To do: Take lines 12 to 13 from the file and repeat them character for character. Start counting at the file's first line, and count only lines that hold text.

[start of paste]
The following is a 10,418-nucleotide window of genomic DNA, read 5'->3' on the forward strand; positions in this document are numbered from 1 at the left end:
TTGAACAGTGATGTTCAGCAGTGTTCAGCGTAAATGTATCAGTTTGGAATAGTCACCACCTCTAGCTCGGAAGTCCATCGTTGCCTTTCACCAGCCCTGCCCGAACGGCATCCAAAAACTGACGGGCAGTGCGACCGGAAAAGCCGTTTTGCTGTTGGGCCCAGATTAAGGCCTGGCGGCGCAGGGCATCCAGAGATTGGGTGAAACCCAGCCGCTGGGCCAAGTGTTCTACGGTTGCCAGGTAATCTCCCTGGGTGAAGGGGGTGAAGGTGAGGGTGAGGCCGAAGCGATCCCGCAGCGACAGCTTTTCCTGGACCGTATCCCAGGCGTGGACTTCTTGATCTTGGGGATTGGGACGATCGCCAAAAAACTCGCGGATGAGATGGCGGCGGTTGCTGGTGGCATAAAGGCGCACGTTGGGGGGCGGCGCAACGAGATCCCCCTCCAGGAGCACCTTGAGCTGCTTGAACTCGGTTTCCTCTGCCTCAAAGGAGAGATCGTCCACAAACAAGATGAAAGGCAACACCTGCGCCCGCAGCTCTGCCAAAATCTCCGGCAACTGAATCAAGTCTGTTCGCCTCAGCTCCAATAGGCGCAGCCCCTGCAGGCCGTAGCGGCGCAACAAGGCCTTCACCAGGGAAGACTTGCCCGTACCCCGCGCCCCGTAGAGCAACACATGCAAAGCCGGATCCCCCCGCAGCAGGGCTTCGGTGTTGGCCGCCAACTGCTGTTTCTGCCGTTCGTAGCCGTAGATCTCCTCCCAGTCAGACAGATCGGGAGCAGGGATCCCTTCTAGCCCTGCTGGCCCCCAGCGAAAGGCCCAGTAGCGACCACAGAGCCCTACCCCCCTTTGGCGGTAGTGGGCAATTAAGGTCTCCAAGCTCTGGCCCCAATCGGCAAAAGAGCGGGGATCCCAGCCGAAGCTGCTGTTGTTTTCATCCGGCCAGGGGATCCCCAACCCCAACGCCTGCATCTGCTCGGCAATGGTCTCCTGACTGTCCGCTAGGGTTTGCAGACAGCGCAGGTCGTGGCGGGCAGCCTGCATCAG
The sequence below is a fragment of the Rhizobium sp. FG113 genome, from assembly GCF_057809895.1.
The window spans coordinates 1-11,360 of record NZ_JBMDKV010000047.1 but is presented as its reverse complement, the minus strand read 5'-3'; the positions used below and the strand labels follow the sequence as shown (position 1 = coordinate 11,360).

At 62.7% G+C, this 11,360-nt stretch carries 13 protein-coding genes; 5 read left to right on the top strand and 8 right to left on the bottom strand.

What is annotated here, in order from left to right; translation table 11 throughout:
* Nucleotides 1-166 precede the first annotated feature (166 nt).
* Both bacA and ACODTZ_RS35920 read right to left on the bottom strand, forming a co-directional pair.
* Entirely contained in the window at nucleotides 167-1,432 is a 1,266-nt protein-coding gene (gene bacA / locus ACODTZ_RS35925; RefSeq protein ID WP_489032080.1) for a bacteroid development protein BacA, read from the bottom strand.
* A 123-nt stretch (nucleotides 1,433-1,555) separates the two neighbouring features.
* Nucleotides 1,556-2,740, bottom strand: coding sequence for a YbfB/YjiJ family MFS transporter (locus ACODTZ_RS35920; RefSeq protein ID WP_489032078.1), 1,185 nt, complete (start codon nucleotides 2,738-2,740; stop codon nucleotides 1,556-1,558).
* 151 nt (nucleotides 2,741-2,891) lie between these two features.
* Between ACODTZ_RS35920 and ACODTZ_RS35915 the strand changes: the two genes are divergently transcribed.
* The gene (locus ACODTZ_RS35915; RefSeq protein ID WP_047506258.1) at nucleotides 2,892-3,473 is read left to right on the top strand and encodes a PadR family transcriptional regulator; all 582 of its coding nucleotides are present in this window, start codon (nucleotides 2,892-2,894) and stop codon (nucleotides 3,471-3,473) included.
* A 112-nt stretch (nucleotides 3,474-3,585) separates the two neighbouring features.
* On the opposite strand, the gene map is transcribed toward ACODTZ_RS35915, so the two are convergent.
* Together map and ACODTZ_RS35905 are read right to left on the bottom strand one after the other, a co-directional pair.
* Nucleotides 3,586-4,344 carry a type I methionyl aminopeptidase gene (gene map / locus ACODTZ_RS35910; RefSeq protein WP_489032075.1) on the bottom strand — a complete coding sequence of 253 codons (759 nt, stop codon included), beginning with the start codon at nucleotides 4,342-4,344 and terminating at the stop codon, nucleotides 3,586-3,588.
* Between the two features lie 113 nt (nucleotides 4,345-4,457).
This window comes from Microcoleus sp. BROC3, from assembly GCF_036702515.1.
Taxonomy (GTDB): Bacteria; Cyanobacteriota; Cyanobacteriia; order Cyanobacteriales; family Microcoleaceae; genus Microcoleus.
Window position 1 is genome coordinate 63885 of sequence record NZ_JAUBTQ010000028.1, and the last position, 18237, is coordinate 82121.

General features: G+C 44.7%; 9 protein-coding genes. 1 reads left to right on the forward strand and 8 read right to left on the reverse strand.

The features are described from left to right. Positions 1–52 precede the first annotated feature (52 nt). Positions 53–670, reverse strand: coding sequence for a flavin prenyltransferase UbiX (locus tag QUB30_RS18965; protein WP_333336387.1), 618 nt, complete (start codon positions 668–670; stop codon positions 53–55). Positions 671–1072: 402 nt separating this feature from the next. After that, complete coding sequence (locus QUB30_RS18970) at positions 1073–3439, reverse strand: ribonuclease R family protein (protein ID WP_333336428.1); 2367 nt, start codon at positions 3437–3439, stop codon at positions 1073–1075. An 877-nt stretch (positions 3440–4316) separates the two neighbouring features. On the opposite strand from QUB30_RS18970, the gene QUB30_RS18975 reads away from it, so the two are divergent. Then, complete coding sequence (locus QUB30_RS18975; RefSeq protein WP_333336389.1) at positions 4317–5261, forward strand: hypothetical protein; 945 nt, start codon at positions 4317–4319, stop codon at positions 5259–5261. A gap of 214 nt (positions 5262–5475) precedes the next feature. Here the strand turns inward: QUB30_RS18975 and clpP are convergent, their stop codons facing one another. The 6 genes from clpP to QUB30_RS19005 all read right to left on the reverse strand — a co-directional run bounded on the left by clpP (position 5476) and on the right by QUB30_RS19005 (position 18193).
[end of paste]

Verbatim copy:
* 151 nt (nucleotides 2,741-2,891) lie between these two features.
* Between ACODTZ_RS35920 and ACODTZ_RS35915 the strand changes: the two genes are divergently transcribed.